What can Jordan Spieth teach us about business?

Spieth’s composure when under the greatest pressure can teach us all a lesson about golf, business and life, writes Karl Morris.

Imagine you have been transported twenty years into the future. You are sat in a clubhouse somewhere in the world. Relaxing in the post-round cocktail of good and bad memories from your recently finished five hour excursion. You begin to take a sip of your liquid reward, the conversation with your golfing friends starts to flow. You reminisce about past golfing glorious, both personal and vicarious. Someone in your group then says ‘do you remember that Open at Birkdale all those years ago when Jordan Spieth was just a kid?’ The collective memory banks are triggered into action. Oh yes, the time when he hit it sideways on that hole. He was on the practice ground, miles off line. He had blown the Open and then he somehow found a way to win. Didn’t he hole a couple of really long putts? Yes, I think he made an eagle somewhere!

I can pretty much guarantee in twenty years from now this conversation or something similar will take place. We will sit and regale about an extraordinary championship. Who knows how many majors Spieth may or may not have won at that point but nothing will ever take away from him the incredible achievement over the magnificent Birkdale links.

I managed to watch most of the weekend play and I couldn’t help but smile to myself on Saturday evening when a host of the ‘experts’ on TV and radio were saying things like, ‘I can’t see Jordan losing this one’ and ‘He has his game totally under control’. If there is one thing I have learned in over thirty years of coaching it is that just about the only thing we know for certain about the game of golf is we don’t know what will happen tomorrow. What felt great yesterday feels terrible today. We had the ball on a piece of string on the front nine and now a trawlers net couldn’t keep our ball in play on the back nine. Perhaps the biggest myth in the game of golf is the myth of consistency. It doesn’t exist.

Even the very best can hit the ball off line into the next county at the most unexpected of times. Perhaps a better way to look at the game is the best players are not consistent – they just manage the unpredictability better than most. Great players are flexible with their response to setbacks just as Spieth was on that final day. It is exactly the same way in business. As much as we would like the year to go as planned and the budgets and forecasts to be Nostradamus-like in their prediction how often does that actually happen? Predictions and forecasts of certainty run up against the chaos of real life. The weather is awful, some stock doesn’t arrive on time, we have a break in, a valued staff member decides the middle of summer is the perfect time for him to leave and ‘give playing a go’.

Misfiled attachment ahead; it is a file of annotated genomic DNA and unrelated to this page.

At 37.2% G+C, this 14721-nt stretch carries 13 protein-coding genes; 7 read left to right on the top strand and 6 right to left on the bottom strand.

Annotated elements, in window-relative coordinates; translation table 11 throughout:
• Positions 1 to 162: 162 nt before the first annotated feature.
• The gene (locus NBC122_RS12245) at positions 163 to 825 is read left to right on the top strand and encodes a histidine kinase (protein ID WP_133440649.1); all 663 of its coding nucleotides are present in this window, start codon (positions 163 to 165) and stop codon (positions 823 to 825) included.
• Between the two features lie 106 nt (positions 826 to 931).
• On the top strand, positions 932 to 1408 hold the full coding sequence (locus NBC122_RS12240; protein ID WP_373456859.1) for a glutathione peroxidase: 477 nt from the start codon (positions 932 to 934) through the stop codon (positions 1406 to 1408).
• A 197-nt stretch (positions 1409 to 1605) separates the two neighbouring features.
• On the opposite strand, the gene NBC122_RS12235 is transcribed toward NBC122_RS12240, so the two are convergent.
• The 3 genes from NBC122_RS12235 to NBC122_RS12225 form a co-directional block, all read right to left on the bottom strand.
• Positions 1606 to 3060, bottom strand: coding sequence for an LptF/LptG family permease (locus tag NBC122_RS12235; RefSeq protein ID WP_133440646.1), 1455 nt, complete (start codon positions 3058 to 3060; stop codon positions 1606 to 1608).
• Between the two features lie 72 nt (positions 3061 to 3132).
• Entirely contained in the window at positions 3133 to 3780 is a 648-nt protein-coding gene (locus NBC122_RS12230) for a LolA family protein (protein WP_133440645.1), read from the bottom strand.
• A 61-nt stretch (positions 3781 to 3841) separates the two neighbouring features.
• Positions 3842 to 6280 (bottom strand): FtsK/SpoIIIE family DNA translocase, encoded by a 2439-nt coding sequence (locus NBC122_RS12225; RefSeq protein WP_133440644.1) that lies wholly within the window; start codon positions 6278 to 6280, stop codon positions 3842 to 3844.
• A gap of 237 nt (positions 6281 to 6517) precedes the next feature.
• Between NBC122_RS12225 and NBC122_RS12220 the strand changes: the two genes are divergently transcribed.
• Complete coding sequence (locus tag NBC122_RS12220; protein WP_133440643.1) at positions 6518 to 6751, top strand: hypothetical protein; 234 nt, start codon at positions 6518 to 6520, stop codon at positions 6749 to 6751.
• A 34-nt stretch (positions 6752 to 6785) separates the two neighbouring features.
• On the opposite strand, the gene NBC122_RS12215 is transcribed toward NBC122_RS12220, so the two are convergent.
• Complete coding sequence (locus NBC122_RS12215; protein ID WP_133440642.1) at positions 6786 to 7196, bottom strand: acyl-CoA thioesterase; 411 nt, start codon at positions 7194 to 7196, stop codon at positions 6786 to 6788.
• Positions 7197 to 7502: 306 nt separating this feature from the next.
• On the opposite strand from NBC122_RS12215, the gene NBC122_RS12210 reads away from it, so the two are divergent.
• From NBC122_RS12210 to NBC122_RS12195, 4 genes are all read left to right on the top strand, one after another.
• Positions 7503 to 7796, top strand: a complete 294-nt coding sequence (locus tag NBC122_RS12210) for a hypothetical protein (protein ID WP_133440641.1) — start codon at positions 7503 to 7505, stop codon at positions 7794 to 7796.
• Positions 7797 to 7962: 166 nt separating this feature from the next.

Stuff happens that we can never predict, just as Jordan Spieth must have felt he was playing golf with a different set of body parts on Sunday to the ones he had on Saturday. Yet he dealt with it, he hung on in there. At some level he must have realised that for no logical reason his mind and his body had started to play tricks on him but he stayed with it. He didn’t shut down what was possible. He stayed with his process, he weathered his own personal storm. In the most extreme of situations on the 13th hole when he had hit his tee shot miles off line he didn’t panic. He looked at the options and took a drop in the place that gave him the best shot at getting back in the game when so many of us would have panicked and tried to play an impossible shot. That clear thinking under pressure allowed him to make perhaps one of the greatest bogeys in the history of championship golf. In extreme situations our emotional brain can wreak havoc, we jump to conclusions and make bad decisions. Spieth hit the pause button and allowed his rational logical mind to do what was needed in that situation.

Again that lesson is clear for us all in our day to day business. For example, that e-mail which has you fuming and wanting to verbally destroy the person who sent it. Yet that emotional response could have serious long-term consequences. Hold the red button, take a bit of time before you respond. Let the emotional brain cool down. Golf throws some real curve balls at us all but nothing compared to life itself. Life doesn’t go in a straight line of predictability. This is for certain and, whilst we have little to no control over that, what we can control is our flexibility of response. We always have a choice as to how we respond to even the most challenging of situations. Nobody takes away that most fundamental of human rights.

We will still be talking about Spieth’s Birkdale Open many years from now. The story will not grow stale with the advancement of time – the lessons to be learnt from that Open will be as valid in twenty years’ time as they are today.